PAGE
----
This library allows you to communicate with SPI devices, with the Arduino as the master device.
A Brief Introduction to the Serial Peripheral Interface (SPI)
Serial Peripheral Interface (SPI) is a synchronous serial data protocol used by microcontrollers for communicating with one or more peripheral devices quickly over short distances. It can also be used for communication between two microcontrollers.
With an SPI connection there is always one master device (usually a microcontroller) which controls the peripheral devices. Typically there are three lines common to all the devices,
To write code for a new SPI device you need to note a few things:
The SPI standard is loose and each device implements it a little differently. This means you have to pay special attention to the device's datasheet when writing your code. Generally speaking, there are three modes of transmission. These modes control whether data is shifted in and out on the rising or falling edge of the data clock signal (called the clock phase, and whether the clock is idle when high or low (called the clock polarity). The three modes combine polarity and phase. The
Once you have your SPI parameters set correctly you just need to figure which registers in your device control which functions, and you're good to go. This will be explained in the data sheet for your device.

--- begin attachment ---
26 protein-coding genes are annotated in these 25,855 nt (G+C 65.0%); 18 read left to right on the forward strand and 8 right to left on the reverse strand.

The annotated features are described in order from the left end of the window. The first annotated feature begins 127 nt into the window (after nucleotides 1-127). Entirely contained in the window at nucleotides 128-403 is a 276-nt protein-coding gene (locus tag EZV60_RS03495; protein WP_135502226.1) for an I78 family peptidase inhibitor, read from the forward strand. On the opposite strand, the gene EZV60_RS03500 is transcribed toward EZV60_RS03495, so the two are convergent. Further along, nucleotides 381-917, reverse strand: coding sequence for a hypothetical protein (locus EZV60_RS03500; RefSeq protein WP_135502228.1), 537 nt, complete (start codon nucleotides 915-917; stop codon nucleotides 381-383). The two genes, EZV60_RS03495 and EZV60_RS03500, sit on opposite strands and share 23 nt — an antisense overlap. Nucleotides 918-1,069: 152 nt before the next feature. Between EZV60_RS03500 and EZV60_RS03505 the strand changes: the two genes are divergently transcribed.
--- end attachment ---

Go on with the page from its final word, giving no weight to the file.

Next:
For more on SPI, see Wikipedia's page on SPI.
On the Arduino Duemilanove and other ATmega168 / 328-based boards, the SPI bus uses pins 10 (SS), 11 (MOSI), 12 (MISO), and 13 (SCK). On the Arduino Mega, this is 50 (MISO), 51 (MOSI), 52 (SCK), and 53 (SS). Note that even if you're not using the SS pin, it must remain set as an output; otherwise, the SPI interface can be put into slave mode, rendering the library inoperative.
It is possible to use a pin other than pin 10 as the slave select (SS) pin. For example, the Arduino Ethernet shield uses pin 4 to control the SPI connection to the on-board SD card, and pin 10 to control the connection to the Ethernet controller.
Corrections, suggestions, and new documentation should be posted to the Forum.
The text of the Arduino reference is licensed under a Creative Commons Attribution-ShareAlike 3.0 License. Code samples in the reference are released into the public domain.